When things needed attention, we would call Bud and/or Gladys and they would oh so willingly come over and “shoot the breeze” with us and take care of the issues at hand. I remember fondly the excitement of the boys when either one of the caretakers visited. We bombarded them with questions about all sorts of things, from the sounds we heard in the evenings to plant life we found on the edge of the paths.
Gladys showed us the wintergreen that grows in the forest and the little Princess Pine plants that she used to tie together to make Christmas wreaths. There wasn’t a year that we went up that we didn’t learn something new from either of them.
Bud was the first to take my boys and show them how to shoot. Mary Kay and I had always frowned upon the usage of guns, knowing full well of the abuses that occur in our society with firearms. We had even decided not to purchase toy guns for the boys, something we tried oh so hard to enforce and finally gave in when one of our older boys ate his morning toast into the shape of a gun and “shot” his brother at the breakfast table. Bud, very respectfully, took me aside one day and asked if he could show the boys how to shoot, well aware of how I might react. I was much complimented and told him that I completely trusted him because I knew that he would go about teaching with a full dose of nature and the realities and safety of firearm handling. He did exactly that and to this day all three of my sons, responsible hunters, will be heard spouting the advice of that great, reserved, wise man of the North Woods.
A few years ago, we were up once again at the compound and Bud, who was ailing once again from a cancer that he had courageously fought off for a time, stopped by to visit. He made sure to see us that first evening, forcing himself to come over. Little did we know that evening that that would be our last time with Bud, the next day we discovered that he had passed away during the night. We were devastated, but thankful that we had had that last moment with him.
Gladys lived a few years beyond Bud. In the succeeding years, it has been harder and harder for us as a family to get, as we call it, an “Eagle River Fix.” We always talk about it fondly, we remember the way our dog Freckles used to go crazy with delight up there and how she spent her last year up there trying to fend off our Border collie puppy and even train her in some ways. We remember the special time when Bud and Gladys and Gino and his wife invited us to have freshly harvested potatoes and homemade sausage. We also remember the time that Bud and Gladys invited us to their Eagle River home and showed us the antlers from deer Bud had shot and folksy things that Gladys had made by hand. We remember the year that we were up there with some family friends and experienced the trauma of a major accident in the other family. Upon the return from the hospital days later by me and our friend Gail after overseeing a quick operation in Wausau we experienced a microburst on our way back from getting pizza. It forced us to leave our car on the driveway and crawl under trees to feed our children. The next day Bud came, equipped with his chainsaw and took care of the damage. We keep wondering when and if we can get a chance, as a family to visit Eagle River. Although Bud and Gladys are both gone, the knowledge and the wisdom they possessed is in the hands of some unlikely people in the Chicago area. It is also in the land and the area that they lived in.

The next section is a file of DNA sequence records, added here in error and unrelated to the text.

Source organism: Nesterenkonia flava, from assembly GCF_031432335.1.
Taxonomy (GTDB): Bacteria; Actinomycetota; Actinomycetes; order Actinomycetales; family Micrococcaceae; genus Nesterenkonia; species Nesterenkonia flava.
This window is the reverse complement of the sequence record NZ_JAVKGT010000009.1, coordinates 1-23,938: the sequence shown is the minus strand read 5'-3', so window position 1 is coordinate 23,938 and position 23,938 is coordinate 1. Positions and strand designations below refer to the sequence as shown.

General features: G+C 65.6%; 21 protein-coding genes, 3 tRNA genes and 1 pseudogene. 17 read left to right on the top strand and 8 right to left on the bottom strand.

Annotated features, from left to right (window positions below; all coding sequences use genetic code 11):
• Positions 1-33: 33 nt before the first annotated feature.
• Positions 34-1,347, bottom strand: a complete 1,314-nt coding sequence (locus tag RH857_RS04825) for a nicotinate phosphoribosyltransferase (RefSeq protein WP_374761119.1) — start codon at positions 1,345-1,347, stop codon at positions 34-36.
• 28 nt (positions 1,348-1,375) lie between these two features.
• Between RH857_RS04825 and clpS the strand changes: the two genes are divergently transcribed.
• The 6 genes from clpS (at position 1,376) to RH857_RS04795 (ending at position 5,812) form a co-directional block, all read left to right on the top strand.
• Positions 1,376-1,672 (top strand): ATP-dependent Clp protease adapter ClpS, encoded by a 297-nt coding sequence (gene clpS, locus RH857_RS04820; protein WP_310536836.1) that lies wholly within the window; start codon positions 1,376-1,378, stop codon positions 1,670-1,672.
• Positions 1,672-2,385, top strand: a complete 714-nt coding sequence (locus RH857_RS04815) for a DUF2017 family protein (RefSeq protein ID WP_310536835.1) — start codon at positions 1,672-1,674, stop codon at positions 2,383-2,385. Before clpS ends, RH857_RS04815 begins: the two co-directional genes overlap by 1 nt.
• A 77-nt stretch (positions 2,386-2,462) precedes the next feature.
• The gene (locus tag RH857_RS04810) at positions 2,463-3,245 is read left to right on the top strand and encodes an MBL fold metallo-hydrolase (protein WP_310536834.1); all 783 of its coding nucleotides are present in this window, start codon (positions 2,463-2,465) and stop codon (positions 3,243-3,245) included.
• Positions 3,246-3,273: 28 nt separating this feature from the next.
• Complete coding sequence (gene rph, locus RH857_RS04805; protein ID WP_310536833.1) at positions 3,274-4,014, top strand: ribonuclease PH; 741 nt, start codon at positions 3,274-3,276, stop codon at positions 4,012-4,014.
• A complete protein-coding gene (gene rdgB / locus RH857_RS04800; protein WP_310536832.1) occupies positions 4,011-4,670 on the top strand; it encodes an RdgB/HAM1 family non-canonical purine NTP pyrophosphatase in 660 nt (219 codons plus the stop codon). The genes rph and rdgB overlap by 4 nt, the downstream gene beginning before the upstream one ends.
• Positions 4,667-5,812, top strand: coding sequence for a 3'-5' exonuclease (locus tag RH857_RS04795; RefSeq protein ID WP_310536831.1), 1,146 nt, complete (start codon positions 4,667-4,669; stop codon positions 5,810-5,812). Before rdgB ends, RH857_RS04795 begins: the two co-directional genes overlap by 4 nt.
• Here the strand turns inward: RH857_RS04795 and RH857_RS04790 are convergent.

We have been touched in a major way and we shall never be the same because of them and the great influence they have had in our lives.